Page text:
Walking towards the 11th tee on Whittlebury Park’s Grand Prix golf course you are uncertain of whose voice you might hear.
Will it be Sir David Attenborough’s hushed tones of reverence as swans glide across the water lily gilded lake to the right of the 11th green? One of Whittlebury’s features is that par 3 holes are often protected by a little water, and a blustery wind too.
Or will you imagine the dahlia-and-compost enthusiastic tones of Alan Titchmarsh as he rhapsodises over cornflowers, daisies, irises and poppies growing around the tees?
Or will it be the ghost of Murray Walker reprising a commentating career of over-excited Murrayisms as he passionately yelps about chicanes, corners and crashes at neighbouring Silverstone. Appropriately, Nigel Mansell, a former F1 champion struck the first drive at the reincarnation of the Whittlebury golf course.
In fact, Whittlebury Park has four golf courses of nine holes, scenically meandering around ancient copses and lakes. Currently, in pandemic times, three of the courses are open at weekends. On weekdays, the head greenkeeper selects two nines to create a course of the day, each with its own scorecard. This gives the courses time to breathe and an opportunity for the ground staff to care for greens and fairways.
Once medieval kings pursued stags through the historic acres of the Whittlewood forest. Then, in subsequent centuries, writing more pages for the history books, many of the oaks were felled for Royal Navy warships. Nelson stood on timbers from Whittlewood when he led the British fleet to victory at Trafalgar in 1805. Yet, enough trees remain two centuries, on to trap errant drives.
Although a golf course was first created in 1905, by the interwar years the land had been given over to agricultural use. With the creation of the Whittlebury resort, the course was revived in the 1980s to create a course of plush fairways and fast greens carefully curated to Championship standards.
Though these are beauty and the beast courses, with Jekyll and Hyde tendencies. Thick rough, golf’s version of the Bermuda Triangle, swallows golf balls without a trace. Suddenly, fairways narrow, demanding that balls are threaded through a narrowing corridor of opportunity. Or a trio of trees appear, towering ahead, like a golfing Becher’s Brook: a physical and psychological barrier calling for the surest of elevated irons to rise towards the green.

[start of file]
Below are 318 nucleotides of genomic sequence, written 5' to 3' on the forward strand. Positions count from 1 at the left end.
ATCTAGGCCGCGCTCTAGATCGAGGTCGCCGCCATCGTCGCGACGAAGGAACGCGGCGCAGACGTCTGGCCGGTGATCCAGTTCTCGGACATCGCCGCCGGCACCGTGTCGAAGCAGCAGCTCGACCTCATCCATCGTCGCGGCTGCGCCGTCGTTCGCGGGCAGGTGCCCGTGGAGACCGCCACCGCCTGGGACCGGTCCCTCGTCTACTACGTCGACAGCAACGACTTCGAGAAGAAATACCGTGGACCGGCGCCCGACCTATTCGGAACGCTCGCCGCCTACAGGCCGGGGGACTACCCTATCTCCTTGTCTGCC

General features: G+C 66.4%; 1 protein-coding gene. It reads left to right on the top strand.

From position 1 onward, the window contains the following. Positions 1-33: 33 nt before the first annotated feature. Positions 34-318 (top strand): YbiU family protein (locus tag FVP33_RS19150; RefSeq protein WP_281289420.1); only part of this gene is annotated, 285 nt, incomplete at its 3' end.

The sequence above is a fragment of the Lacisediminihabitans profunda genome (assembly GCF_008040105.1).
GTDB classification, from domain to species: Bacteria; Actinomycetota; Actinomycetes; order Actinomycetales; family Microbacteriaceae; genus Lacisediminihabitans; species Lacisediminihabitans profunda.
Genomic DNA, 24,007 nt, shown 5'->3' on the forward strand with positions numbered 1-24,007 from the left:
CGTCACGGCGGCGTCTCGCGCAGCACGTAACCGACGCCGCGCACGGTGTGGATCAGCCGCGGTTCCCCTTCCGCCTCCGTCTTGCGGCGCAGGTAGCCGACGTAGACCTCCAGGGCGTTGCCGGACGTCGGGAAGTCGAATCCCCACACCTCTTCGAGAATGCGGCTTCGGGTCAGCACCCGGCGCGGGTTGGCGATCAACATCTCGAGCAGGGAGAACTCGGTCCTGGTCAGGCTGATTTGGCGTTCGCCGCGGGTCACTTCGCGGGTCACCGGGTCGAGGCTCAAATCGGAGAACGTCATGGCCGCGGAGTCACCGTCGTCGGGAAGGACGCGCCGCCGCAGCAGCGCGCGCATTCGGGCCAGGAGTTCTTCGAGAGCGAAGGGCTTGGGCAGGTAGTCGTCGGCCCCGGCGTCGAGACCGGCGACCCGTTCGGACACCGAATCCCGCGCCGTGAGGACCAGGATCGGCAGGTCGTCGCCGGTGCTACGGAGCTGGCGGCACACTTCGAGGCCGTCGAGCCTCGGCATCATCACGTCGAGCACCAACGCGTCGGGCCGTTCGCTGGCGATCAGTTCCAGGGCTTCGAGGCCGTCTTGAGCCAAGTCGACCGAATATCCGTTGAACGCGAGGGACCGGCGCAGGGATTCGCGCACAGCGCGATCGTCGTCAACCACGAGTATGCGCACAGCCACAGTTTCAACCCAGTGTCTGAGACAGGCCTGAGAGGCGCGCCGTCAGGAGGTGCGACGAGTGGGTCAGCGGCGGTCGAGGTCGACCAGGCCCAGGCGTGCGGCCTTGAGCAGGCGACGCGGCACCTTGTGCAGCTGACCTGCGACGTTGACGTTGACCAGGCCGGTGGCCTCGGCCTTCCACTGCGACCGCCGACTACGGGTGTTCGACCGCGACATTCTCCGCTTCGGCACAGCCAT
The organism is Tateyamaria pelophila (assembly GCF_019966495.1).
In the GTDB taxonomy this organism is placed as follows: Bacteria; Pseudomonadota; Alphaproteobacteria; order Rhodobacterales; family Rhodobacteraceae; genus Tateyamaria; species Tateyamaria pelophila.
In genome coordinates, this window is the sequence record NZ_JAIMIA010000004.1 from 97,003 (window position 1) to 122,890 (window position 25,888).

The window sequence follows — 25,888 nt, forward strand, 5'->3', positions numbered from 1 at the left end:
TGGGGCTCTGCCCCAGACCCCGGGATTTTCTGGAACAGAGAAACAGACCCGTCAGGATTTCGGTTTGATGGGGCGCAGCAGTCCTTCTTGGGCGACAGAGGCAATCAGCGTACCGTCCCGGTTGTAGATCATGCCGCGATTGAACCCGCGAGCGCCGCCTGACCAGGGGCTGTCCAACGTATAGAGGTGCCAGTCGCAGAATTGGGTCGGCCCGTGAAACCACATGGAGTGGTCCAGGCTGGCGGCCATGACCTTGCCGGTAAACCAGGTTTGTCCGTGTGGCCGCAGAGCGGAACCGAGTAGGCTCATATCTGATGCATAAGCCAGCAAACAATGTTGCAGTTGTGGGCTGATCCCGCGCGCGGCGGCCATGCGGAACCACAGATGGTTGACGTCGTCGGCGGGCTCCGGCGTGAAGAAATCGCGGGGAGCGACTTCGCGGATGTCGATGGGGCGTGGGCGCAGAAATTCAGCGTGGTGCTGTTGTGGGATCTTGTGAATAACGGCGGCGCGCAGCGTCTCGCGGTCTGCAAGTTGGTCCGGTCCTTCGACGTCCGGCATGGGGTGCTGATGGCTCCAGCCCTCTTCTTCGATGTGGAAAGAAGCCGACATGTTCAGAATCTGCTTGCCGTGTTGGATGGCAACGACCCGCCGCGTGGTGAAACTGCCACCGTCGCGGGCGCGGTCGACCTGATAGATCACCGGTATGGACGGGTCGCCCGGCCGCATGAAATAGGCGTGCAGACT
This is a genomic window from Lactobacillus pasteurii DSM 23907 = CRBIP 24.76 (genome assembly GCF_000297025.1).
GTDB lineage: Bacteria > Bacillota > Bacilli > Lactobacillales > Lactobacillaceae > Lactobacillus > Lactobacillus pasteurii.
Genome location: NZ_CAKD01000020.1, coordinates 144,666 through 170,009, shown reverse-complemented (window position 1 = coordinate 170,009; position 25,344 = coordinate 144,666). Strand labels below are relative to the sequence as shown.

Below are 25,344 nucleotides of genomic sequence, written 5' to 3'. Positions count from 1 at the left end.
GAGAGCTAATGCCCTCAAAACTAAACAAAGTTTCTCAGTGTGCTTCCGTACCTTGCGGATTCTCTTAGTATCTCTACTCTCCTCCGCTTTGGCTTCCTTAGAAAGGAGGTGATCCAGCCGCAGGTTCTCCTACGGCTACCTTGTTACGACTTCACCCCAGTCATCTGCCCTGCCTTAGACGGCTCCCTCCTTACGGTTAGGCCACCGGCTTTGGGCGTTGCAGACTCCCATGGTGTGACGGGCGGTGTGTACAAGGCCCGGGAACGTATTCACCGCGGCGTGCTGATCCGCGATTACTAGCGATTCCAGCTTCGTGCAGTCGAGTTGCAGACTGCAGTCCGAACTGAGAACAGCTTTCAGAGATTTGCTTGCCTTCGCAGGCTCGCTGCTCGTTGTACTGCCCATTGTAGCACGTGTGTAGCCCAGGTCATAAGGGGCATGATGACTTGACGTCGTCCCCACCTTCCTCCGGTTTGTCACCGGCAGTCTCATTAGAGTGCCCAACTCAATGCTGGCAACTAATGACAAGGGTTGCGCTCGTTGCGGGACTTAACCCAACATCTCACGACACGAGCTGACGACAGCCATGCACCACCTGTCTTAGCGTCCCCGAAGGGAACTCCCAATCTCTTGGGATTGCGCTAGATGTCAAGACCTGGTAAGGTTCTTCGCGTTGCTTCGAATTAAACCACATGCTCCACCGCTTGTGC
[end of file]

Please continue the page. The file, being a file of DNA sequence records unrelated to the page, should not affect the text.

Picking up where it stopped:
The Whittlewood nine immediately asserts its personality, charming and challenging.
There’s no time to loosen up and settle into your game on the par-four first. A long drive to the lefthand side of the fairway is essential, setting up a diagonal shot to a narrow green. Err to the right and a centuries-old oak acts as a burly sentinel. English countryside charm may lull you into a false sense of security but this is a challenging course. Make a mistake and shots quickly accrue on your scorecard.
Golf at Whittlebury has an architect’s dream of a 19th hole. A light-infused pavilion of glass and steel has twice taken the accolade of UK Clubhouse of the Year. Deep sofas and wood-panelling give the aura of a sedate gentleman’s golfing club but the technology is 21st century. Scan the bar code for the menu, select, order and pay without leaving that cocoon of a sofa.
Golf, with a driving range and putting green, is just one facet of Whittlebury Park’s charm. As the four courses offer a different challenge from day to day, the four-star hotel provides an exceptionally comfortable base for a golfing break.
Tell Me More About Whittlebury Park Golf Course
Whittlebury Park Golf Course, Whittlebury, NearTowcester, NN12 8QH
T: 01327 857857 E: email@example.com
18 hole rounds begin from £40 per person.
Golf packages start from £99 per person to include 18-holes of golf on the championship course, three-course dinner in Astons restaurant, an overnight stay and breakfast the following morning. This package also includes a 20% discount in the pro shop and 10% off all beverages across the estate.